Weekend links 459

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• “Their graves were covered with cement tiles to block the radiation emanating from their corpses.” Sophie Pinkham reviews three books about the Chernobyl nuclear disaster.

• At Dangerous Minds: Julius Eastman: The resurrection of the visionary minimalist composer continues; at The Quietus: The Strange World of Julius Eastman.

• Mixes of the week: a Dune-inspired Secret Thirteen Mix 286 by Coeden, and ’94–95 Mirrorverse by The Ephemeral Man.

Nabokov had meanwhile acquired a literary agent in New York. She made no headway placing translations of his Russian novels. His latest, she informed him, was “dazzlingly brilliant” and hence wholly without promise for the American market. She suggested something more topical, an idea that left her client hyperventilating. “Nothing,” he would roar later, “bores me more than political novels and the literature of social unrest.” He was, he enlightened his representative, neither Sinclair Lewis nor Upton Sinclair. (Ultimately he tossed the two over the cliff together, as “Upton Lewis.”) Weeks later, in the bathroom of a Paris studio apartment, he began — “a champion figure skater switching to roller skates,” as he complained, speaking for whole cadres of displaced professionals — to write in English.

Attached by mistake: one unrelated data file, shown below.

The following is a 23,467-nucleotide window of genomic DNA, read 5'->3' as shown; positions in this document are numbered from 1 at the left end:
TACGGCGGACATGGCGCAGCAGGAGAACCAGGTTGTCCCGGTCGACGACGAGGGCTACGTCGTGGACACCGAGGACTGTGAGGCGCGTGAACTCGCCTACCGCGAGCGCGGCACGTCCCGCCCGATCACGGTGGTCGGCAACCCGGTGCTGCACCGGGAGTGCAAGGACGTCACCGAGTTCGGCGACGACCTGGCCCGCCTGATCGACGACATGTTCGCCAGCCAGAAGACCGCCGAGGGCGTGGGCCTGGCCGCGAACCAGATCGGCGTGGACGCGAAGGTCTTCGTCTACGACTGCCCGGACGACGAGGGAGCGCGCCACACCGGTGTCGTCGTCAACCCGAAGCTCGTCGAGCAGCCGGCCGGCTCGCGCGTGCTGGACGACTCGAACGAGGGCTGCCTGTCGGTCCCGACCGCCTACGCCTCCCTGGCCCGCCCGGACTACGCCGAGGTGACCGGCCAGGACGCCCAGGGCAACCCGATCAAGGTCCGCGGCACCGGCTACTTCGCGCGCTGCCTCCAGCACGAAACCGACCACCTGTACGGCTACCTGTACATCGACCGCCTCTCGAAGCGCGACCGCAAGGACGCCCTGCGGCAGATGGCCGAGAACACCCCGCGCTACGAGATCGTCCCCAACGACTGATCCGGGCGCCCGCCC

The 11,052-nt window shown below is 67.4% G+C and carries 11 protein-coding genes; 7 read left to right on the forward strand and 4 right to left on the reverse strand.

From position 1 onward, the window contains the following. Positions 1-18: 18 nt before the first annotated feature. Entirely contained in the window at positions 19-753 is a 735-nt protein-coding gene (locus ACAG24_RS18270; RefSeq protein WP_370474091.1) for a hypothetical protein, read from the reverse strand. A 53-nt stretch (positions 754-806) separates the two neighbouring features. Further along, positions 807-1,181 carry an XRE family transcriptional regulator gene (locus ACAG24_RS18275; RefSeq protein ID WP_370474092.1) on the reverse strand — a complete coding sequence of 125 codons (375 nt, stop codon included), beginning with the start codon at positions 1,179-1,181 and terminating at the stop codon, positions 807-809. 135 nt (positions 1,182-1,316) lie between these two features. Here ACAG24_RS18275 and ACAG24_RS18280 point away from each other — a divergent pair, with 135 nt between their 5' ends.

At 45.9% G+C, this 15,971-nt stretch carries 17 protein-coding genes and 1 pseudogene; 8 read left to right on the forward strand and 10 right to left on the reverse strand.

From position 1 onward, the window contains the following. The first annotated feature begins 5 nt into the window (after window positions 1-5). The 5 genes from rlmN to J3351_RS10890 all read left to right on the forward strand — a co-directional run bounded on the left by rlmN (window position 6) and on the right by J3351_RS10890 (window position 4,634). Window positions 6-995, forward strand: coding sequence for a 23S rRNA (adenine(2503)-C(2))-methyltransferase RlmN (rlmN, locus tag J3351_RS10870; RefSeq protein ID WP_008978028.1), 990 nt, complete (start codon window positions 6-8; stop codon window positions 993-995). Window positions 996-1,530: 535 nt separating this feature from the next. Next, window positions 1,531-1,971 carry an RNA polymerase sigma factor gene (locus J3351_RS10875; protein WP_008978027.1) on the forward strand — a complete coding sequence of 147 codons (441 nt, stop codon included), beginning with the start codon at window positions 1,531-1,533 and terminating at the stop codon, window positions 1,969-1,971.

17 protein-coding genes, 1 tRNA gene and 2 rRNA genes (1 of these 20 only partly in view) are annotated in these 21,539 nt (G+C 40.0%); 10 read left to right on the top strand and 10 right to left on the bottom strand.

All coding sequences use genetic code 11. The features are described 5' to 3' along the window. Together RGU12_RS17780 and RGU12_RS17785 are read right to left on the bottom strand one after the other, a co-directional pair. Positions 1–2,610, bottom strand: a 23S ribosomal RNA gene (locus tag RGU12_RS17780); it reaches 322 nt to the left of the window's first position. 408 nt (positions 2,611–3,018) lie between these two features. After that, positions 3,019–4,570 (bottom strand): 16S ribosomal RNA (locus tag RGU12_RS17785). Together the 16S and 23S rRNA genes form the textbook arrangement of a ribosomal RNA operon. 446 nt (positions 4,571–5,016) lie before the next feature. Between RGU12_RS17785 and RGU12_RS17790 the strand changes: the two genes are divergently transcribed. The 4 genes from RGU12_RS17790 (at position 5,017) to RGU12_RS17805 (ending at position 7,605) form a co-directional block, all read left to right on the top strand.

Stacy Schiff on Vladimir Nabokov, literary refugee

Iain Sinclair on Ghosts of a Ghost: William Burroughs, time surgery and the death of the image.

ST Joshi remembers Lovecraftian writer Wilum Pugmire (RIP).

The Conspirators: A Borgean Tribute to Jorge Luis Borges.

Jasper Sharp on where to begin with Japanese cyberpunk.

Greg Anderson on the new Sunn O))) album, Life Metal.

Drew Daniel of Matmos picks his Bandcamp favourites.

• The Kraken surfaces for Clive Hicks-Jenkins.

• An interview with Brian Eno by Suite (212).

Apocalypse Now: Final Cut

The Book of Weirdo

Conspiracy Of Silence (1994) by Cypher 7 | The Vodun Conspiracy (1996) by The Sidewinder | Machine Conspiracy (2010) by Conforce